- Paper Submission Deadline: June 11, 2018 (Extended)
- Author Notification: June 30, 2018
- Camera Ready Deadline: July 13, 2018
- Workshop: August 31, 2018
Wagner Meira Jr., Professor, Universidade Federal de Minas Gerais, Brazil
Title: Scalability and Efficiency in Graph Mining
Despite significant research, graph mining remains a challenging task, due to characteristics such as its computational complexity and the large spectrum of models that may be mined. In this talk we discuss some of these challenges and focus on strategies targeted at two significant issues in relevant scenarios, such as social networks and bioinformatics. The first issue is scalability and we present some strategies not only for creating computationally scalable solutions, but also for developing them more easily. The second issue is the efficiency of the patterns mined, and we present new graph mining models as well as robust sampling strategies for them. We conclude by summarizing the lessons learned and presenting current trends.
Wagner Meira Jr. obtained his PhD from the University of Rochester in 1997 and is Full Professor at the Computer Science Department at Universidade Federal de Minas Gerais, Brazil. He has published more than 200 papers in top venues and is co-author of the book Data Mining and Analysis - Fundamental Concepts and Algorithms published by Cambridge University Press in 2014. His research focuses on scalability and efficiency of large scale parallel and distributed systems, from massively parallel to Internet-based platforms, and on data mining algorithms, their parallelization, and application to areas such as information retrieval, cybersecurity, bioinformatics, and e-governance.
Tamer Ozsu, Professor, Cheriton School of Computer Science University of Waterloo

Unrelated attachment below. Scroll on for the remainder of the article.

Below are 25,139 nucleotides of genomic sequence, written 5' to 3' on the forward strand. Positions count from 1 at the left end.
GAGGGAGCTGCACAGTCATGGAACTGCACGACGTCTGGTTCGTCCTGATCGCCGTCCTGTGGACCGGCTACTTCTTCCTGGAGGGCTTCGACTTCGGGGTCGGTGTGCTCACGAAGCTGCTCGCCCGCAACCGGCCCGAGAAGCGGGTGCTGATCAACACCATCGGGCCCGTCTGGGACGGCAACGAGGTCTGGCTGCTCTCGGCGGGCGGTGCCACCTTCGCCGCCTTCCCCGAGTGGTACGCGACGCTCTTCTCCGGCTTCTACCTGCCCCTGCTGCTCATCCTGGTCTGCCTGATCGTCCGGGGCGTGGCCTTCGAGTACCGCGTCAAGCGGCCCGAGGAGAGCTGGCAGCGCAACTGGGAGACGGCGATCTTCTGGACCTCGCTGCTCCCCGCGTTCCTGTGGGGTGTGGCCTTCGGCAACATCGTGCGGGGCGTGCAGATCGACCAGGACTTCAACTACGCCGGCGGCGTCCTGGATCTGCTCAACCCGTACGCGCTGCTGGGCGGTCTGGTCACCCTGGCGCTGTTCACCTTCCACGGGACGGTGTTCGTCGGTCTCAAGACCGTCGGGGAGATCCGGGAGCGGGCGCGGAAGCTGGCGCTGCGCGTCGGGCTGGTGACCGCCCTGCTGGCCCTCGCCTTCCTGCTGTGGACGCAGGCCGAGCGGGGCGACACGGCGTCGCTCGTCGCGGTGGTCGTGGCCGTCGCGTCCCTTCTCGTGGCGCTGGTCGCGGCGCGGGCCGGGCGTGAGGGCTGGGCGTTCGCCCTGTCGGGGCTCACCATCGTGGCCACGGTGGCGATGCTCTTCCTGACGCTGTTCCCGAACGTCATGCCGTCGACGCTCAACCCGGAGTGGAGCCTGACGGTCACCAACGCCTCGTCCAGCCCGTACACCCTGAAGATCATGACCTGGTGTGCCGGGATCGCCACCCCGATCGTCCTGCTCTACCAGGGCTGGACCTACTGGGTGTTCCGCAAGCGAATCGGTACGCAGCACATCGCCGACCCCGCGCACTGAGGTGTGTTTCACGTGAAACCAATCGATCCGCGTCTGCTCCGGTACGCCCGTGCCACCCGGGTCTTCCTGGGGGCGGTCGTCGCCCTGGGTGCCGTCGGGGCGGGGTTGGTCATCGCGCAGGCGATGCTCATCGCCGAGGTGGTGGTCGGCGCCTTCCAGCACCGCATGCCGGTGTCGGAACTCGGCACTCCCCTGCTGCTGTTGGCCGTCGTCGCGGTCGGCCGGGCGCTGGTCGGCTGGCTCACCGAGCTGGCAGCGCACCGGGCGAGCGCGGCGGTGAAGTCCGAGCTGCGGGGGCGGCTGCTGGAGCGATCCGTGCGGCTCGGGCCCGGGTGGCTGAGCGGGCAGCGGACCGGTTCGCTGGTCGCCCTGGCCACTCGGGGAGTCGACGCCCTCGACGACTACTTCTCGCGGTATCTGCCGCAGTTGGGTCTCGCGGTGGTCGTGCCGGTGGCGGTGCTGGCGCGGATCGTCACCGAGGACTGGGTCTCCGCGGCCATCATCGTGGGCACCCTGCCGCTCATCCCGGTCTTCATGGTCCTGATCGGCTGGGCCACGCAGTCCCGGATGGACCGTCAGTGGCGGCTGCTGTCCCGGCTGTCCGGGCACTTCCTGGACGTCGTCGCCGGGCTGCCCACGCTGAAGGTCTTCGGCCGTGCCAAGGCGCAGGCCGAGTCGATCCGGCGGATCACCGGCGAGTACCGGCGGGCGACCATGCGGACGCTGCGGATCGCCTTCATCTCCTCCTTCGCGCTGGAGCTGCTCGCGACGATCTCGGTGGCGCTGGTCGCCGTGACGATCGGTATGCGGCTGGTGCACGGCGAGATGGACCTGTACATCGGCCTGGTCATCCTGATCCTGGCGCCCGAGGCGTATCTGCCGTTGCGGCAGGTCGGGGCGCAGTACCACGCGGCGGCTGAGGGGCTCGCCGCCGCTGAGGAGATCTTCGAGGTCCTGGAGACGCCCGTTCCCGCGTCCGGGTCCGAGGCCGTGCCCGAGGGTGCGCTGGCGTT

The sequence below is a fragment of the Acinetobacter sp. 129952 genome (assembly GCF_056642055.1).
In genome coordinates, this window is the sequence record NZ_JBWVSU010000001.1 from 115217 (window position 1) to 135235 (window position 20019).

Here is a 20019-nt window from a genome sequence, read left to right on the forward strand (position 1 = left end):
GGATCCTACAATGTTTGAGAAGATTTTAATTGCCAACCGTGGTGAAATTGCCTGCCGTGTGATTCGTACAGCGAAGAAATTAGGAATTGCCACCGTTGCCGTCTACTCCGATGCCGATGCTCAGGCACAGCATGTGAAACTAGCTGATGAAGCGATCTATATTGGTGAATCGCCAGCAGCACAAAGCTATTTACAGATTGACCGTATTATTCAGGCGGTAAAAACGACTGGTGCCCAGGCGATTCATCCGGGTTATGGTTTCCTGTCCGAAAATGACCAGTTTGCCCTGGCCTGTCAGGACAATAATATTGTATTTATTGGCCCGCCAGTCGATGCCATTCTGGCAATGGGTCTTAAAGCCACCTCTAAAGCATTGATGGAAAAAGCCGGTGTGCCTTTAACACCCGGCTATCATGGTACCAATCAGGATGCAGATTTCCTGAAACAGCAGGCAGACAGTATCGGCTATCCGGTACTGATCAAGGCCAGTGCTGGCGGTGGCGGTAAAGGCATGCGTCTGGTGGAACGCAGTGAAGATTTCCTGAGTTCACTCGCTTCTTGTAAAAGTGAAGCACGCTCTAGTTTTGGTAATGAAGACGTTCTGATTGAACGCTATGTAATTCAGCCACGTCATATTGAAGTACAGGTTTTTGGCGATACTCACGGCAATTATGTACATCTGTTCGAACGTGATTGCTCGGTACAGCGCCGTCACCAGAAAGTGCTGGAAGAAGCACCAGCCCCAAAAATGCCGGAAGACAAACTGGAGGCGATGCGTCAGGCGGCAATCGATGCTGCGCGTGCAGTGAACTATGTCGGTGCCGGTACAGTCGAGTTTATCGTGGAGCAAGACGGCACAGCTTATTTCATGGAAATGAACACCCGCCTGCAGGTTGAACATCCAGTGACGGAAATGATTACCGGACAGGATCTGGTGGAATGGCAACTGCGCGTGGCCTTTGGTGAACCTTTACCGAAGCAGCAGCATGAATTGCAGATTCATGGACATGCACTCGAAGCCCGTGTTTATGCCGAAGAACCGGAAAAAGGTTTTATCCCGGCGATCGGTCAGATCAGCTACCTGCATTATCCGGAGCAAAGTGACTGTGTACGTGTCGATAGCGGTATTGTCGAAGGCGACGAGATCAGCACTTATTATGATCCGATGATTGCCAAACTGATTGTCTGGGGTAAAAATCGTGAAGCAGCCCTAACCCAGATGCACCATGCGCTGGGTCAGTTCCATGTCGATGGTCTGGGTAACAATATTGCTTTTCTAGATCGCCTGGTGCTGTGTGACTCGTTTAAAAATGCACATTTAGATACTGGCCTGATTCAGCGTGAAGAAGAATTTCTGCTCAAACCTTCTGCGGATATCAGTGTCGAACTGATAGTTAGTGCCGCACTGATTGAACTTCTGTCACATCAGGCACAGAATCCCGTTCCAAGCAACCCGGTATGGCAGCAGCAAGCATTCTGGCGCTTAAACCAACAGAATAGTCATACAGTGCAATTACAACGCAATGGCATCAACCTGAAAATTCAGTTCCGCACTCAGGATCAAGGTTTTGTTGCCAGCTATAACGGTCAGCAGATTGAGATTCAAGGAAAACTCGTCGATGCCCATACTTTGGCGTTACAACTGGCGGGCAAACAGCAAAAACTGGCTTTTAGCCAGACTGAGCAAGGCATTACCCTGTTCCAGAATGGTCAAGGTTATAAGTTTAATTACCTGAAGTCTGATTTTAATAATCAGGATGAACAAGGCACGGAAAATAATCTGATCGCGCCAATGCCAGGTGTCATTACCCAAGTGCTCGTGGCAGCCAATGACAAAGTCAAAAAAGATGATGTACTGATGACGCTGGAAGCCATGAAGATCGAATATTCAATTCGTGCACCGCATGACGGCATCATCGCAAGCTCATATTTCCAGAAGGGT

Title: An Overview of Graph Analytics Platforms
Graph data are of growing importance in many applications, including the semantic web (i.e., RDF), social network analysis, bioinformatics, software engineering, e-commerce, finance and trading, fraud detection, and recommendation systems, because they model complicated structures and relationships well. The size and complexity of these graphs raise significant data management and data analysis challenges. This has led to a number of different algorithms and approaches to graph processing as well as systems that are based on these algorithms. In this presentation, I will focus on the platforms that have been developed to facilitate graph analytics. I will start with a classification of various approaches and systems, and then discuss the systems that have been developed to facilitate graph analytics.
M. Tamer Özsu is a University Professor in the David R. Cheriton School of Computer Science of the University of Waterloo. His research is in data management focusing on large-scale data distribution and management of non-traditional data. He is a Fellow of the Royal Society of Canada, American Association for Advancement of Research (AAAS), the Association for Computing Machinery (ACM), and the Institute of Electrical and Electronics Engineers (IEEE). He is an elected member of the Science Academy of Turkey, and member of Sigma Xi.